“Social media does a lot more good than bad for a business, at least when used correctly,” says Chan. “We reach customers, potential customers and potential hires.  Beyond that, we’re changing the perception of the trade in the minds of countless young people who may not even be in our area.”

Social media has become a critical recruitment tool for Impetus. Chan prefers to hire from social media because his followers are aware of the company’s culture, and they’re largely of the generation that’s in tune with his goals; bringing a professional, young presence to the trade.

“Another benefit of social media is the ability to network with manufacturers and other companies that serve the trade,” he explains.  “I’ve aligned Impetus with companies that have the same vision I do.”

A number of years ago, Impetus was approached by Jobber, a job tracking and customer management app that Chan now uses to run his business. He has allied himself with a number of other companies in similar fashion.

“The companies I collaborate with on social media are always those whose products I use, and beyond that, they have to be actively trying to improve the trades. Jobber does that,” explains Chan. “I also met Sean Giberson, Canadian sales manager at Taco Comfort Solutions, through Instagram. I learned that Taco is a family-owned company that’s built a community of forward-thinking trade pros through online training and interaction. Their goals align with all of mine perfectly.”

Residential Showcase

Right as COVID-19 made global headlines and lockdowns began, Chan purchased his first home with a vision to make the residence an Impetus Plumbing & Heating showcase.

“We were so inundated with calls from customers who were uncertain whether or not they could get a service professional to help them that I didn’t even have time to decide between a fixed or variable mortgage,” says Chan. “The emergence of the pandemic ultimately set back my renovation timeline by a year. Dealing with the other trades, limiting the number of workers in the home, and eventually material shortages really hindered progress.”

Now, in 2022, Chan lives in the home but admits it’s only 85% complete.  His plan to completely renovate the 30-year-old, 2,900 sq. ft. home is slowly coming to a close.

“I wanted to incorporate everything we can do in a residence,” says Chan. “Radiant tubing already existed on all three stories and in the basement, so we had a great baseline. The mechanical room and bathrooms became my key focus.”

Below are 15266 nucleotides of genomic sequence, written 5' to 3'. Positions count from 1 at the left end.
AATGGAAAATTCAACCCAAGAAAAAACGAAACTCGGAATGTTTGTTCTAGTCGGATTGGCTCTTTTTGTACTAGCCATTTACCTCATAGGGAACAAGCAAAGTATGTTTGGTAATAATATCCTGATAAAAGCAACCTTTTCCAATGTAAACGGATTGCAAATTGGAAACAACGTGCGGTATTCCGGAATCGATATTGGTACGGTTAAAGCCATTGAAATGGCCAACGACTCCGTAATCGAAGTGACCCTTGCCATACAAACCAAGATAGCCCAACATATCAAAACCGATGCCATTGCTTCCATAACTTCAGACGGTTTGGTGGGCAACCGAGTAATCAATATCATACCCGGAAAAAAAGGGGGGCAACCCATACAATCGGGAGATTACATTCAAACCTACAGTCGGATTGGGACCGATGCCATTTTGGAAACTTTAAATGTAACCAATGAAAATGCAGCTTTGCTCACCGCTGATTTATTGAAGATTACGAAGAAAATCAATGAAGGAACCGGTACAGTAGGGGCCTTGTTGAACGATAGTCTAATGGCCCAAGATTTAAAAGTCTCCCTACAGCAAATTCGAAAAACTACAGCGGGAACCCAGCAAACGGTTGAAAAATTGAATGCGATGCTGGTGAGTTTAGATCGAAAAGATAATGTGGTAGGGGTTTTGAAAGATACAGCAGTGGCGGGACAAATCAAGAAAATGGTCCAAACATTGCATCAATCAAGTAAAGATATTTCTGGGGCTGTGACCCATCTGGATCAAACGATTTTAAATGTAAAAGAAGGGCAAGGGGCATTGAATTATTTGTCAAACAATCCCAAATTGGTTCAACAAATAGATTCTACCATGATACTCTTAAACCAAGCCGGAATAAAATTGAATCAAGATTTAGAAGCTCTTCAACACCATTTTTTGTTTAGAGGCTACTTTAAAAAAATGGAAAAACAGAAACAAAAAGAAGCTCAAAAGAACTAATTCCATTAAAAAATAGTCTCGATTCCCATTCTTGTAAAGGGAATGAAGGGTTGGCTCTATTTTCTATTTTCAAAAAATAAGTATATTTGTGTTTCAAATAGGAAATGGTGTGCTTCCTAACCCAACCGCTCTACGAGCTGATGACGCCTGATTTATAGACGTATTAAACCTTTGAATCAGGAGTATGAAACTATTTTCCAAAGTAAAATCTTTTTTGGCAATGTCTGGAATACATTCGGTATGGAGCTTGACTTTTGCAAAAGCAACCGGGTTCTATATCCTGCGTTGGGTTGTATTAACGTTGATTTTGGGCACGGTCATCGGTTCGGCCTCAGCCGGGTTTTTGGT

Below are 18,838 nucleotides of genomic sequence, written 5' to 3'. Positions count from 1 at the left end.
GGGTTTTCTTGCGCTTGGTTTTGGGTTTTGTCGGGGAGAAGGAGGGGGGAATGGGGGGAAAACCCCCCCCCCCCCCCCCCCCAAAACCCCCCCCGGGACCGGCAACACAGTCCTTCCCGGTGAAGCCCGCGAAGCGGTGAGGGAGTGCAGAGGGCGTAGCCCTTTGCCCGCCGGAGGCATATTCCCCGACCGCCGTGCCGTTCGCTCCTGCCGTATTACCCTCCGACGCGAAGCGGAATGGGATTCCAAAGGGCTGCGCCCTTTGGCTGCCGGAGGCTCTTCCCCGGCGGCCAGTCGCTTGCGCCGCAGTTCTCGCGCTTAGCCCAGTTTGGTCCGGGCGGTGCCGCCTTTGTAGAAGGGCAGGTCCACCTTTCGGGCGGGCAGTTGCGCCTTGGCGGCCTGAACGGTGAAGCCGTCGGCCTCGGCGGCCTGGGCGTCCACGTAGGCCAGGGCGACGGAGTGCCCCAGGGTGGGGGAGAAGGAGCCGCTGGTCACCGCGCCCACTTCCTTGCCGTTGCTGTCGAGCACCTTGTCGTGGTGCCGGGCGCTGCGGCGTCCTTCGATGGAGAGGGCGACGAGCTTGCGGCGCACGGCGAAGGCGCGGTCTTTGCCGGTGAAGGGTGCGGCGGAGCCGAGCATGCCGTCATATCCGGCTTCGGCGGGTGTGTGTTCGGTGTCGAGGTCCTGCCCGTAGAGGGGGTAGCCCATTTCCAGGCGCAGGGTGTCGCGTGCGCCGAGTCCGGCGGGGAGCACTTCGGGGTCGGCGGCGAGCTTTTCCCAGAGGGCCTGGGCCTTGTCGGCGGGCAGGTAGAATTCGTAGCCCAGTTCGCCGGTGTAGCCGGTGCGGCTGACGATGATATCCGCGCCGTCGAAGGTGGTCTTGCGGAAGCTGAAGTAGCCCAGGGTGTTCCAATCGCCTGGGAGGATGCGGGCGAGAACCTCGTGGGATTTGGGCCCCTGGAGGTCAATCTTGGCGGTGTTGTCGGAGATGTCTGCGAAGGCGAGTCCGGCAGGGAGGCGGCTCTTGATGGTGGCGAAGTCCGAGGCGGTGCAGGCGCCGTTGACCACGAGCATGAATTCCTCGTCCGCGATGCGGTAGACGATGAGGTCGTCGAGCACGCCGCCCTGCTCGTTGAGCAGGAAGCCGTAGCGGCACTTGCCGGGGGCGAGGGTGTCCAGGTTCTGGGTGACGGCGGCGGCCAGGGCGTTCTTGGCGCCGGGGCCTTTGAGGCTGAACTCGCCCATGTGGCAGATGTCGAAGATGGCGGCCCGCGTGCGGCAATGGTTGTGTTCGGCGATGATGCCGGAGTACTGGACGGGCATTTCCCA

Chan kept the mechanical room in his home under the stairs to demonstrate what his company can accomplish in a small space.

The Impetus company colours are on full display inside the home. Each of four bathrooms feature black granite and gold fixtures, made by Riobel. Two of the restrooms feature six-function showers, while another has a large tub filler. The home also has a dog wash.

“Most homes in Vancouver have mechanical systems crammed into the smallest space possible, and my house is no exception. It’s under the stairs,” explains Chan. “I could have moved it to the basement, but I wanted to display our capability within the confines of the average home in our area.”

To meet a big hot water load, Chan paired a condensing Navien NPE-240A instantaneous water heater with an NFC-200 combi boiler. If needed, the cascading system provides over eight GPM of DHW. Impetus re-plumbed the entire home and installed dedicated DHW return lines.

Currently, the home’s three radiant zones are served by a Taco 0015e3 ECM circulator and Zone Sentry zone valves with press fittings. Both circulators in the system feature isolation flanges. All Taco components, including boiler feed valves, dual check valves, circuit balancers, the 4900 Series air separator and the 4900 Series magnetic dirt separator and zone control.

Chan ran extra thermostat wires in case he decides to split existing zones in the future.  The mechanical room has plenty of flair too, similar to what Impetus provides on all their boiler systems.